Paragraph 312 Orientation to Ministry

December 6th, 2013

“This common ministry preparation experience is for the purpose of building collegiality and understanding among the varieties of set-apart ministry (deacon, elders, and local pastors).”

But notice not Deaconesses or Home Missioners or exhorters or supply preachers.

One of the quickest ways to create group cohesion and collegiality among any group is to create a common enemy. Many youth ministries do this intuitively with the enemy being parents or the senior leadership of the church or the devil. Athletic coaches often use this tactic for making the rival, the media or sometimes even themselves as the common enemy.

The United Methodist Church in its wisdom has added yet another “requirement” in the long and arduously journey toward “ordination”, the Orientation to Ministry, P312The Book of Discipline of The United Methodist Church 2012 requirement, a portion of which was quoted above. Some conferences are doing orientation as a day event, others as a weekend event and my own conference has decided on a six month odyssey.

It seems to me that more and more Boards of Ordained Ministry resemble fraternities and sororities who are increasingly concerned about keeping their “club” exclusive and thus creating more and more requirements for potential “members” of their “ordained” club. They do this seemingly to ensure the right people are let into the club and the wrong people (as defined by each annual conference board of ordained ministry) are kept out.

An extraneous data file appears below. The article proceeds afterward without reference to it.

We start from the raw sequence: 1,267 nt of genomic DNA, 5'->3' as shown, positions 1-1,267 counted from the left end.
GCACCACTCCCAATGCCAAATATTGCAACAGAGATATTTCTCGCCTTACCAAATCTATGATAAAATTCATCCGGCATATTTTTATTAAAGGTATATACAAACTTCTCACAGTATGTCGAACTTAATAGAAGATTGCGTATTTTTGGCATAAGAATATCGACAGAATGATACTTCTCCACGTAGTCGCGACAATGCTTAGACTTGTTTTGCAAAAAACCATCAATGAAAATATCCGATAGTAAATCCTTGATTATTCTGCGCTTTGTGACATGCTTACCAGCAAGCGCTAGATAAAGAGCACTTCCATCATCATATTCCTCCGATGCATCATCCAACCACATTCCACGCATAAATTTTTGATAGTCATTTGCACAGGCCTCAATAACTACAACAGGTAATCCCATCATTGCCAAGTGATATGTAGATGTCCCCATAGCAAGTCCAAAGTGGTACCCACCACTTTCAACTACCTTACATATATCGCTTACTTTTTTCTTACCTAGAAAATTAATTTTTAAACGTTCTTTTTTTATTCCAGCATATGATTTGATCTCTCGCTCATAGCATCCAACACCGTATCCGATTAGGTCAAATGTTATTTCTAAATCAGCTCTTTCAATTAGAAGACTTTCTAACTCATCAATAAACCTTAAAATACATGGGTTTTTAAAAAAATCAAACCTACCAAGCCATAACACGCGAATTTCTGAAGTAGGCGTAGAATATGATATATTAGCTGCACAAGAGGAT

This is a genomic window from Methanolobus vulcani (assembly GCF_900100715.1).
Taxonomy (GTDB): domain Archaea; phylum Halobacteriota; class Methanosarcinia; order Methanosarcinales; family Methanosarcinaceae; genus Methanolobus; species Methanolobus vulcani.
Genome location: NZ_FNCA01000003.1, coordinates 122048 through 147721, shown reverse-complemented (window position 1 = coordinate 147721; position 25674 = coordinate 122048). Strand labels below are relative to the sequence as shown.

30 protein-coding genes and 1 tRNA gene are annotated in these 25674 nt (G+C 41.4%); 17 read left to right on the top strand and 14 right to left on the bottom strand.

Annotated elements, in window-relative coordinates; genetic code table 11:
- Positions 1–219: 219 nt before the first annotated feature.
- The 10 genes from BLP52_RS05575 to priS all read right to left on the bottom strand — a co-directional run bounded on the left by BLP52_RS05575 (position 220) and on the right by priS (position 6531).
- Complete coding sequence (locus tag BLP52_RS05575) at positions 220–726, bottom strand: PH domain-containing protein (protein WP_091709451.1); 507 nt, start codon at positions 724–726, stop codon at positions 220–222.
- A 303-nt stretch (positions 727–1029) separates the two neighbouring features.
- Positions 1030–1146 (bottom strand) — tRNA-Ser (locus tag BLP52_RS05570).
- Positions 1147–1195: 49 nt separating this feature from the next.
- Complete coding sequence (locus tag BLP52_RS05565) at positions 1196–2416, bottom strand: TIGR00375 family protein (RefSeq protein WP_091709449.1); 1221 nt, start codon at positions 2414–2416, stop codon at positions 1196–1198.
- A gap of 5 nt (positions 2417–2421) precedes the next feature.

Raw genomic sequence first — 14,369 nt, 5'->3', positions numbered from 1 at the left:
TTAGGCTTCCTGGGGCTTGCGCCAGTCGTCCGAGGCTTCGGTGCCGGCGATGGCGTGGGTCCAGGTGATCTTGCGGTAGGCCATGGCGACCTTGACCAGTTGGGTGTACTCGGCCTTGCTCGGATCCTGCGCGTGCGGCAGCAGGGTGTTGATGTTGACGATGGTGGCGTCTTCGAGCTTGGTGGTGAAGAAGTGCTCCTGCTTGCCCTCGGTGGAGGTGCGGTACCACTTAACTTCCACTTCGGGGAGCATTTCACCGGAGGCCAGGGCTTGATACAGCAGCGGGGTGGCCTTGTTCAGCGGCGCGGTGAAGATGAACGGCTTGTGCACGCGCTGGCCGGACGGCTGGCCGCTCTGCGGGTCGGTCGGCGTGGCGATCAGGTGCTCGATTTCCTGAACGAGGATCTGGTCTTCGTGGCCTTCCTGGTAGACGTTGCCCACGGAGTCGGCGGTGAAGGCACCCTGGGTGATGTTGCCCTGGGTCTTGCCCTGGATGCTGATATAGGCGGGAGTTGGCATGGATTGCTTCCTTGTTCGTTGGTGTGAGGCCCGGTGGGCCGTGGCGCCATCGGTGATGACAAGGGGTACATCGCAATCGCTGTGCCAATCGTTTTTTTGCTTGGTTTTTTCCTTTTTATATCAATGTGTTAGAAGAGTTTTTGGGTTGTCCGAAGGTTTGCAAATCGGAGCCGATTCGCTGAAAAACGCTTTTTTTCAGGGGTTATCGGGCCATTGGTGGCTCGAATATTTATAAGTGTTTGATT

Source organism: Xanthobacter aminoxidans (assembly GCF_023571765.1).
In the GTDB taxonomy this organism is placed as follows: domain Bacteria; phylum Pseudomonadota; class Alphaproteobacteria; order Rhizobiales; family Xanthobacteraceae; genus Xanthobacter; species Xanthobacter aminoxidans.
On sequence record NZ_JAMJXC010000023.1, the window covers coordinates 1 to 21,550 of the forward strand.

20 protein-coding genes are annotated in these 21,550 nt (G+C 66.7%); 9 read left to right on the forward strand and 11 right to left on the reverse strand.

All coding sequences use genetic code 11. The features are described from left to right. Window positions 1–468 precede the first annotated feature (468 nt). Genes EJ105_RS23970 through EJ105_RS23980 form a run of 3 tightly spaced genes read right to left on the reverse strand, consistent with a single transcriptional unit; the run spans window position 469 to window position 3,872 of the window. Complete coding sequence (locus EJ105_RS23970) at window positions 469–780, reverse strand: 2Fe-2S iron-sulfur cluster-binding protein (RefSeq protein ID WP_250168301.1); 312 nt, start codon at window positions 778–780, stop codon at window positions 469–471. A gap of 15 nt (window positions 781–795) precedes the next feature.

A few years back I spent over a year as the Acting Academic Dean of a United Methodist seminary. In that role representatives from a variety of Boards of Ordained Ministry came to my office to tell us what “their" students needed:

  • one wanted at least two classes in systematic theology (we taught theology but not systematic theology)
  • another conference a class in historical theology
  • another a full unit of CPE
  • another at least two classes in preaching (although I have not seen any evidence that preaching classes actually makes one a better preacher)
  • and still another at least two classes in pastoral care and on and on.

I even had faculty pressing for requiring either Greek or Hebrew (some faculty wanted both languages required) as the Presbyterians do.

Currently we have Conferences adding other local requirements such as training in:  Safe Sanctuary, Sexual Ethics, Inclusiveness, or six months of Orientation to Ministry (really—six months to orient one to ministry).

Where in the world is effectiveness as a pastor in all of this?

The General Board of Higher Education and Ministry has no list of all the extra requirements Conference Boards of Ordained Ministry have added in their never ending battle to keep the wrong people out of their “ordination club.” This seems sure to me the “common enemy” that is binding folks together in collegiality is us or more specifically the Conference Board of Ordained Ministry.

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